President Hakainde Hichilema has described as horrifying the extent of corruption and theft of public funds that took place under the PF administration.
President Hichilema has told the BBC that he has inherited what he described as an empty treasury and that people are still trying to make last-minute movements of funds, which are unauthorised.
He added that the debt situation had not been fully disclosed by the PF government.
President Hichilema said the hole is much bigger than was expected and his administration has a huge task of correcting the situation.
“People are still trying to make last-minute movements of funds, which are unauthorised, which are not theirs,” President Hichilema said.
In the BBC interview, the new president described the treasury as “literally empty”.
He added that the “hole is much bigger than we expected” and the debt situation had not been “fully disclosed” by the former government.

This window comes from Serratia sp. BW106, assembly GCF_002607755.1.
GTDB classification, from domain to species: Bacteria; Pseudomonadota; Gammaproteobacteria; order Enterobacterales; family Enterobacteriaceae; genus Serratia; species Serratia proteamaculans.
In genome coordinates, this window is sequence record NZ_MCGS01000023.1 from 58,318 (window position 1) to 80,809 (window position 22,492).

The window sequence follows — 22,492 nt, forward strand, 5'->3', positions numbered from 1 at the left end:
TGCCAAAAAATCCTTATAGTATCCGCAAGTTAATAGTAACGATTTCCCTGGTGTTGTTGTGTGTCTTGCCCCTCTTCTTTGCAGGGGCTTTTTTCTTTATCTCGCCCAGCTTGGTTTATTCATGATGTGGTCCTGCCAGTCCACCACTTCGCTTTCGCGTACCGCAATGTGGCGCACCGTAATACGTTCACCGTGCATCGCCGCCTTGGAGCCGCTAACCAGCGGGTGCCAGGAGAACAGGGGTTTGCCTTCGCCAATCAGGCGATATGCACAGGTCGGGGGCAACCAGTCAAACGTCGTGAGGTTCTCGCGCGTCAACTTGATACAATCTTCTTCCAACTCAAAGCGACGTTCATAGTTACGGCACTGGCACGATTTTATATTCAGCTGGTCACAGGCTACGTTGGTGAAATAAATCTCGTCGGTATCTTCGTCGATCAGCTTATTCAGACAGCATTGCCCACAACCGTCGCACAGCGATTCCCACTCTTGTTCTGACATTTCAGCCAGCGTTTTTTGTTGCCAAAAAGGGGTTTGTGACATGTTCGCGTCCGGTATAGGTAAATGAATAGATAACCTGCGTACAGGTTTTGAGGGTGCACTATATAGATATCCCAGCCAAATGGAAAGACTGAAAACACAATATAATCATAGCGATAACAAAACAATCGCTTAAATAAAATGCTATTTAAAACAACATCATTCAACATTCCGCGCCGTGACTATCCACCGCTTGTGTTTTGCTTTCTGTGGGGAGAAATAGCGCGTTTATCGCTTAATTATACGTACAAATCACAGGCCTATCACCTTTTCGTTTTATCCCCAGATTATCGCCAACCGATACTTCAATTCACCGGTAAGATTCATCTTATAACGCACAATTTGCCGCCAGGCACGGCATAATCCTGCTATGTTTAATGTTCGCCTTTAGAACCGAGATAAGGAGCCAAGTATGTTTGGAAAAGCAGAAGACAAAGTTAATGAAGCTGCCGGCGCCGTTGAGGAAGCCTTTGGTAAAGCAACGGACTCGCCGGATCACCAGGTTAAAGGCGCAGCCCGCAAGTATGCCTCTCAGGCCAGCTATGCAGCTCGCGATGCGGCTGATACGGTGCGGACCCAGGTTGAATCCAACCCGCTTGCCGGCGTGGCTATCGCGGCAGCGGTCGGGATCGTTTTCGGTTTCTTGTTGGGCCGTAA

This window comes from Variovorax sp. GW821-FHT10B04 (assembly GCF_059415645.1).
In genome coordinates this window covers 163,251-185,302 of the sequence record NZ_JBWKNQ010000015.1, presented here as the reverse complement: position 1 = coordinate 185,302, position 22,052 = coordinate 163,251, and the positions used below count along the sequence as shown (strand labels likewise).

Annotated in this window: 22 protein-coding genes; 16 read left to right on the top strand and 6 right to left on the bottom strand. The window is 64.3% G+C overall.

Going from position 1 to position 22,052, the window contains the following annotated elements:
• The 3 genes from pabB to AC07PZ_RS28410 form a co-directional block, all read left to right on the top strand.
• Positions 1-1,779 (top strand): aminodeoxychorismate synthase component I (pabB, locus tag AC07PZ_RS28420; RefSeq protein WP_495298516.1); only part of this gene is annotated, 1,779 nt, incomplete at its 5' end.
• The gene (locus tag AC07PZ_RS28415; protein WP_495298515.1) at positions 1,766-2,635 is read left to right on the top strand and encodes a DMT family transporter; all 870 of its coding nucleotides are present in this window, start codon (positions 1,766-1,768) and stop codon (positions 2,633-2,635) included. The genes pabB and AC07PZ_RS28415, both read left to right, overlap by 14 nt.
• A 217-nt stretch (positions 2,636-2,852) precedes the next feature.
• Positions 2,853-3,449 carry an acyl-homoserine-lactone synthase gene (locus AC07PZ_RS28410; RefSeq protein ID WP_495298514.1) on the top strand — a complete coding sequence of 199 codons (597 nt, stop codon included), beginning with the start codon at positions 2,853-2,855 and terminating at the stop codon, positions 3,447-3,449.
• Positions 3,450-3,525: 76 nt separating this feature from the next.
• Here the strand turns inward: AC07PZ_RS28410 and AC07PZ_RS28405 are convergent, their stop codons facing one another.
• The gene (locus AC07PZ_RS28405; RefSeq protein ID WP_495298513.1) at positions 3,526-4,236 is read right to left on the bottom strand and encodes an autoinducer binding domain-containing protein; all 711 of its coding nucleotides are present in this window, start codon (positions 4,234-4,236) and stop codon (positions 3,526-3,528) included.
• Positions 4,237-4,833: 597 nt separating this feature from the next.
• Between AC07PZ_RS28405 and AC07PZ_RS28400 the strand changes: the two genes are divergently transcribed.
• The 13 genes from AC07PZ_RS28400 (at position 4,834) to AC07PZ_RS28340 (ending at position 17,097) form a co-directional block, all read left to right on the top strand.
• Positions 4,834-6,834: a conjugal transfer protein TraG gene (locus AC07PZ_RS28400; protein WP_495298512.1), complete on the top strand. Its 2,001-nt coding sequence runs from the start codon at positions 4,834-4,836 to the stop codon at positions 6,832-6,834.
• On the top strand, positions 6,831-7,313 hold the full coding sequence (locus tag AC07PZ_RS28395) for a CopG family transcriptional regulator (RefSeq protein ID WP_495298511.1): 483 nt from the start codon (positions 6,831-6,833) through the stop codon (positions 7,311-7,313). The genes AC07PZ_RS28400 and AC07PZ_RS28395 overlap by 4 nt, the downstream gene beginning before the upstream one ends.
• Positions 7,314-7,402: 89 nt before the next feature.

“There’s a lot of damage, unfortunately,” Mr Hichilema said.
He added that his government would show “zero tolerance” towards corruption, and would get to the bottom of what he called the illicit movement of funds very soon.
“I don’t want to pre-empt things but what we are picking [up] is horrifying,” the president said.
“You’ll feel nobody can do a thing like that but it’s being done. People have done it. They are still trying to do things now.”
Mr Hichilema also said there were “a lot of people who are not working, but are on the payroll” of the government.
Mr Hichilema said the government was committed to restoring its credibility among lenders.
The government would enter into talks with China, which he was confident would “understand that we’ve inherited a very difficult situation”, the president said.
“We had known for a long time that there was non-full disclosure. So now that we’re in, we are beginning to see that the debt numbers that were being talked about officially are not really the comprehensive numbers.”
“You have deals that were structured outside the normal channels; we’re talking about debt that was accrued, acquired without parliament approval,” Mr. Hichilema said.
“One of our jobs right now is to dig into, trying to zero in on what the true debt is, both foreign and domestic debt. We are working through it and we’ll get to the bottom of it soon.”